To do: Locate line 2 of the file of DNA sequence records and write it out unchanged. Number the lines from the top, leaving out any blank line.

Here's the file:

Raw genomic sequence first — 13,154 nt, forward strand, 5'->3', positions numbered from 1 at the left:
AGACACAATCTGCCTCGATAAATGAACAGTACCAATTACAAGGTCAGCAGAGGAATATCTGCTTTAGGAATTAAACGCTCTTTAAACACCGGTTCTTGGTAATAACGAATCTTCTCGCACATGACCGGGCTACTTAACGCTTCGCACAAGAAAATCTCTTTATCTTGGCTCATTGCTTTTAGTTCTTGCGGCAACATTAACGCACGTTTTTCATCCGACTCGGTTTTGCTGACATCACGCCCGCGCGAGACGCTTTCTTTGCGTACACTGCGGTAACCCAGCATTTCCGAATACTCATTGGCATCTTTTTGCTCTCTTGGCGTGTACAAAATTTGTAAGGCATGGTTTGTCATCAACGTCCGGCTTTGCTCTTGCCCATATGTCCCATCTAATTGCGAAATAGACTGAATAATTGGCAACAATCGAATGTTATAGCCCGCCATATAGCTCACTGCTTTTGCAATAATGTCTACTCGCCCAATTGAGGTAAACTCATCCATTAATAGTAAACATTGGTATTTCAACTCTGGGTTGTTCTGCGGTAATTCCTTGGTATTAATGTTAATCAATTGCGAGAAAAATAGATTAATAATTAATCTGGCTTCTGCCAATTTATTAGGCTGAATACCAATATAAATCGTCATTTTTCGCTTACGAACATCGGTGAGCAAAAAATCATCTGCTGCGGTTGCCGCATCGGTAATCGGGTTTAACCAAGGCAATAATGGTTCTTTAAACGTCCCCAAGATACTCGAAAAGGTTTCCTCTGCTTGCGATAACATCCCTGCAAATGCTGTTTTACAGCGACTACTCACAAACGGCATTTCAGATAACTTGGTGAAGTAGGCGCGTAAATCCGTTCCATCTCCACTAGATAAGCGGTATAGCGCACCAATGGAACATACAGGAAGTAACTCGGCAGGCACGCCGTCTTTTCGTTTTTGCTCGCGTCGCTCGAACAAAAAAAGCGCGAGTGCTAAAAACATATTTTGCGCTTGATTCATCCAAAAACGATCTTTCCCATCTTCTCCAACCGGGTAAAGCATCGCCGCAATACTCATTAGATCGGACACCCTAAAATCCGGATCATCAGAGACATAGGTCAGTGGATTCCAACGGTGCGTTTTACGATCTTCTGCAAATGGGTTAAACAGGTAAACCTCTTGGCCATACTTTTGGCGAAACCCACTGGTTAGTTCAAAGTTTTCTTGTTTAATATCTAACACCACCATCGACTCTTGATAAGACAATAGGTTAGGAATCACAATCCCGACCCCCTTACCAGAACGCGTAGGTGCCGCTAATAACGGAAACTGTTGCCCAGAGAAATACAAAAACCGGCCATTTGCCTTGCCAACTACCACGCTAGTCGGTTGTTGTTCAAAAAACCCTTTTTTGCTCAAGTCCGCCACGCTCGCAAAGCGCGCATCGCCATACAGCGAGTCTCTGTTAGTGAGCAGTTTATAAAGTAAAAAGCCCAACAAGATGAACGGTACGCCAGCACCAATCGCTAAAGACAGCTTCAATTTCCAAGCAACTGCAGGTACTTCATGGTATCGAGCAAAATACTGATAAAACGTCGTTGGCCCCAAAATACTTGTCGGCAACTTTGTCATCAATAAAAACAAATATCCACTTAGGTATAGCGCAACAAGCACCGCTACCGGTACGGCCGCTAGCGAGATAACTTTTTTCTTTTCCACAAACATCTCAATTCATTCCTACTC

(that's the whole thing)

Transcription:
AGACACAATCTGCCTCGATAAATGAACAGTACCAATTACAAGGTCAGCAGAGGAATATCTGCTTTAGGAATTAAACGCTCTTTAAACACCGGTTCTTGGTAATAACGAATCTTCTCGCACATGACCGGGCTACTTAACGCTTCGCACAAGAAAATCTCTTTATCTTGGCTCATTGCTTTTAGTTCTTGCGGCAACATTAACGCACGTTTTTCATCCGACTCGGTTTTGCTGACATCACGCCCGCGCGAGACGCTTTCTTTGCGTACACTGCGGTAACCCAGCATTTCCGAATACTCATTGGCATCTTTTTGCTCTCTTGGCGTGTACAAAATTTGTAAGGCATGGTTTGTCATCAACGTCCGGCTTTGCTCTTGCCCATATGTCCCATCTAATTGCGAAATAGACTGAATAATTGGCAACAATCGAATGTTATAGCCCGCCATATAGCTCACTGCTTTTGCAATAATGTCTACTCGCCCAATTGAGGTAAACTCATCCATTAATAGTAAACATTGGTATTTCAACTCTGGGTTGTTCTGCGGTAATTCCTTGGTATTAATGTTAATCAATTGCGAGAAAAATAGATTAATAATTAATCTGGCTTCTGCCAATTTATTAGGCTGAATACCAATATAAATCGTCATTTTTCGCTTACGAACATCGGTGAGCAAAAAATCATCTGCTGCGGTTGCCGCATCGGTAATCGGGTTTAACCAAGGCAATAATGGTTCTTTAAACGTCCCCAAGATACTCGAAAAGGTTTCCTCTGCTTGCGATAACATCCCTGCAAATGCTGTTTTACAGCGACTACTCACAAACGGCATTTCAGATAACTTGGTGAAGTAGGCGCGTAAATCCGTTCCATCTCCACTAGATAAGCGGTATAGCGCACCAATGGAACATACAGGAAGTAACTCGGCAGGCACGCCGTCTTTTCGTTTTTGCTCGCGTCGCTCGAACAAAAAAAGCGCGAGTGCTAAAAACATATTTTGCGCTTGATTCATCCAAAAACGATCTTTCCCATCTTCTCCAACCGGGTAAAGCATCGCCGCAATACTCATTAGATCGGACACCCTAAAATCCGGATCATCAGAGACATAGGTCAGTGGATTCCAACGGTGCGTTTTACGATCTTCTGCAAATGGGTTAAACAGGTAAACCTCTTGGCCATACTTTTGGCGAAACCCACTGGTTAGTTCAAAGTTTTCTTGTTTAATATCTAACACCACCATCGACTCTTGATAAGACAATAGGTTAGGAATCACAATCCCGACCCCCTTACCAGAACGCGTAGGTGCCGCTAATAACGGAAACTGTTGCCCAGAGAAATACAAAAACCGGCCATTTGCCTTGCCAACTACCACGCTAGTCGGTTGTTGTTCAAAAAACCCTTTTTTGCTCAAGTCCGCCACGCTCGCAAAGCGCGCATCGCCATACAGCGAGTCTCTGTTAGTGAGCAGTTTATAAAGTAAAAAGCCCAACAAGATGAACGGTACGCCAGCACCAATCGCTAAAGACAGCTTCAATTTCCAAGCAACTGCAGGTACTTCATGGTATCGAGCAAAATACTGATAAAACGTCGTTGGCCCCAAAATACTTGTCGGCAACTTTGTCATCAATAAAAACAAATATCCACTTAGGTATAGCGCAACAAGCACCGCTACCGGTACGGCCGCTAGCGAGATAACTTTTTTCTTTTCCACAAACATCTCAATTCATTCCTACTC